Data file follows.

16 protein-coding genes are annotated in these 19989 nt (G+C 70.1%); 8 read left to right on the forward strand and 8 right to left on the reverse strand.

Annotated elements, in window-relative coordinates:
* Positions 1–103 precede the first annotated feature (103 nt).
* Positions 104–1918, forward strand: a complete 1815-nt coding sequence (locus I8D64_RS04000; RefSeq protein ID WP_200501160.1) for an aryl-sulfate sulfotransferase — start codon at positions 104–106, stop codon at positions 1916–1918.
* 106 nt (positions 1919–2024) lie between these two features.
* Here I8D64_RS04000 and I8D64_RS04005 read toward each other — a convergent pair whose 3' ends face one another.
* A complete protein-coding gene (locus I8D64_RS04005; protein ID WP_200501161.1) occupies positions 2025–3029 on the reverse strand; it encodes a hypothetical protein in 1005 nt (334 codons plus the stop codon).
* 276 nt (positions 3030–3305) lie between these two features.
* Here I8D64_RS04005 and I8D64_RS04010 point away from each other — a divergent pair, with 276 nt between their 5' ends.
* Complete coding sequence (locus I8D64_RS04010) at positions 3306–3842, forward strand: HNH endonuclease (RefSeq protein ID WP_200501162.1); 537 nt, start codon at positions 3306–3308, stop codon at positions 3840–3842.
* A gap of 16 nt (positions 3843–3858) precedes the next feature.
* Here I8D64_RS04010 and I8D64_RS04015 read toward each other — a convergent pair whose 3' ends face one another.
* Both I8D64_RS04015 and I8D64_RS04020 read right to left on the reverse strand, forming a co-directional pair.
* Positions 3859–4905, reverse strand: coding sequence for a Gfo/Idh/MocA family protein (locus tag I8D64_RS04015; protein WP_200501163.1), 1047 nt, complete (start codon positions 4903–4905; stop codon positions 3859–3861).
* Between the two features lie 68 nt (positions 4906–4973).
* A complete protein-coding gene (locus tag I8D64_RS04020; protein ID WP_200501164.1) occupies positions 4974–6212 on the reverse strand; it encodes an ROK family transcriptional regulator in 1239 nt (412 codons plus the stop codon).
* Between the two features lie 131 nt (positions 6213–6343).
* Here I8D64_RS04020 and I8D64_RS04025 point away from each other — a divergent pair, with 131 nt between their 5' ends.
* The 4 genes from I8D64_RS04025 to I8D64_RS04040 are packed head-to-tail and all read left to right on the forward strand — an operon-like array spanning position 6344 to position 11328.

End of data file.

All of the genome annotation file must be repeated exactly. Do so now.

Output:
16 protein-coding genes are annotated in these 19989 nt (G+C 70.1%); 8 read left to right on the forward strand and 8 right to left on the reverse strand.

Annotated elements, in window-relative coordinates:
* Positions 1–103 precede the first annotated feature (103 nt).
* Positions 104–1918, forward strand: a complete 1815-nt coding sequence (locus I8D64_RS04000; RefSeq protein ID WP_200501160.1) for an aryl-sulfate sulfotransferase — start codon at positions 104–106, stop codon at positions 1916–1918.
* 106 nt (positions 1919–2024) lie between these two features.
* Here I8D64_RS04000 and I8D64_RS04005 read toward each other — a convergent pair whose 3' ends face one another.
* A complete protein-coding gene (locus I8D64_RS04005; protein ID WP_200501161.1) occupies positions 2025–3029 on the reverse strand; it encodes a hypothetical protein in 1005 nt (334 codons plus the stop codon).
* 276 nt (positions 3030–3305) lie between these two features.
* Here I8D64_RS04005 and I8D64_RS04010 point away from each other — a divergent pair, with 276 nt between their 5' ends.
* Complete coding sequence (locus I8D64_RS04010) at positions 3306–3842, forward strand: HNH endonuclease (RefSeq protein ID WP_200501162.1); 537 nt, start codon at positions 3306–3308, stop codon at positions 3840–3842.
* A gap of 16 nt (positions 3843–3858) precedes the next feature.
* Here I8D64_RS04010 and I8D64_RS04015 read toward each other — a convergent pair whose 3' ends face one another.
* Both I8D64_RS04015 and I8D64_RS04020 read right to left on the reverse strand, forming a co-directional pair.
* Positions 3859–4905, reverse strand: coding sequence for a Gfo/Idh/MocA family protein (locus tag I8D64_RS04015; protein WP_200501163.1), 1047 nt, complete (start codon positions 4903–4905; stop codon positions 3859–3861).
* Between the two features lie 68 nt (positions 4906–4973).
* A complete protein-coding gene (locus tag I8D64_RS04020; protein ID WP_200501164.1) occupies positions 4974–6212 on the reverse strand; it encodes an ROK family transcriptional regulator in 1239 nt (412 codons plus the stop codon).
* Between the two features lie 131 nt (positions 6213–6343).
* Here I8D64_RS04020 and I8D64_RS04025 point away from each other — a divergent pair, with 131 nt between their 5' ends.
* The 4 genes from I8D64_RS04025 to I8D64_RS04040 are packed head-to-tail and all read left to right on the forward strand — an operon-like array spanning position 6344 to position 11328.